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Pulmonary tuberculosis produces a broad spectrum of radiographic abnormalities. During the primary phase of the disease these include pulmonary consolidation (50%), which often involves the middle or lower lobes or the anterior segment of an upper lobe; cavitation (29%) or pneumatocele formation (12%); segmental or lobar atelectasis (18%); pleural effusion(More)
Predicting a protein's structural class from its amino acid sequence is a fundamental problem in computational biology. Recent machine learning work in this domain has focused on developing new input space representations for protein sequences, that is, string kernels, some of which give state-of-the-art performance for the binary prediction task of(More)
UNLABELLED We present a large-scale implementation of the Rankprop protein homology ranking algorithm in the form of an openly accessible web server. We use the NRDB40 PSI-BLAST all-versus-all protein similarity network of 1.1 million proteins to construct the graph for the Rankprop algorithm, whereas previously, results were only reported for a database of(More)
In a retrospective evaluation of chest roentgenograms and medical records of 40 patients with non-M tuberculosis (atypical) mycobacterial pulmonary disease, 34 had M avium-intracellulare, five had M kansasii, and one had M fortuitum. The roentgenologic spectrum of disease closely resembled that of M tuberculosis. One third of the patients had predisposing(More)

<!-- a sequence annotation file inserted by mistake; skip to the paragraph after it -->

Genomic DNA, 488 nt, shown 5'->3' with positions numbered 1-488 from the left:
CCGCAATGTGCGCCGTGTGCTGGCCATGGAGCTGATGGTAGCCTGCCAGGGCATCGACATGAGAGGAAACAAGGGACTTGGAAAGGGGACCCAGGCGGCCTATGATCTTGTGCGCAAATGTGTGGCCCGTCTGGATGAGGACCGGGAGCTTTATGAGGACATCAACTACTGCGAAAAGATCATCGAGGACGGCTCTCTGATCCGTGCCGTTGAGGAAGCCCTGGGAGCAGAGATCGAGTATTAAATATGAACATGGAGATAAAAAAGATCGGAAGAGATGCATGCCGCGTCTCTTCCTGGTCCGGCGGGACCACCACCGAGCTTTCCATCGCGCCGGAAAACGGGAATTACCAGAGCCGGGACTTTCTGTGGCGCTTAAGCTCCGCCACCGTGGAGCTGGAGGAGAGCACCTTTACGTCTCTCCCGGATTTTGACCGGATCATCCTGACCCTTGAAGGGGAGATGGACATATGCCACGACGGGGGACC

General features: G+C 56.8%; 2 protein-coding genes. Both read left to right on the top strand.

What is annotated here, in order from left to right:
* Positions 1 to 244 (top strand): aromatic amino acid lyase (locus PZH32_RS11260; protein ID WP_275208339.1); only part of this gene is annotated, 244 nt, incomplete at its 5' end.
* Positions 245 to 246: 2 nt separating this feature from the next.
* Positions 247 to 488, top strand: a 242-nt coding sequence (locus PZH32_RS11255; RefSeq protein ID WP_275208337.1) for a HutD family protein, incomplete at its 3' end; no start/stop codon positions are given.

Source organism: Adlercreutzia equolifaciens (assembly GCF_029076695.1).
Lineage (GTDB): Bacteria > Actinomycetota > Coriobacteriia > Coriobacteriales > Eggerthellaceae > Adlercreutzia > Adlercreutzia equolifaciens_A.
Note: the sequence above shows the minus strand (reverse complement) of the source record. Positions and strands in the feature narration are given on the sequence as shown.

BACKGROUND Predicting a protein's structural class from its amino acid sequence is a fundamental problem in computational biology. Much recent work has focused on developing new representations for protein sequences, called string kernels, for use with support vector machine (SVM) classifiers. However, while some of these approaches exhibit state-of-the-art(More)
BACKGROUND Predicting a protein's structural or functional class from its amino acid sequence or structure is a fundamental problem in computational biology. Recently, there has been considerable interest in using discriminative learning algorithms, in particular support vector machines (SVMs), for classification of proteins. However, because sufficiently(More)
Virtually every molecular biologist has searched a protein or DNA sequence database to find sequences that are evolutionarily related to a given query. Pairwise sequence comparison methods--i.e., measures of similarity between query and target sequences--provide the engine for sequence database search and have been the subject of 30 years of computational(More)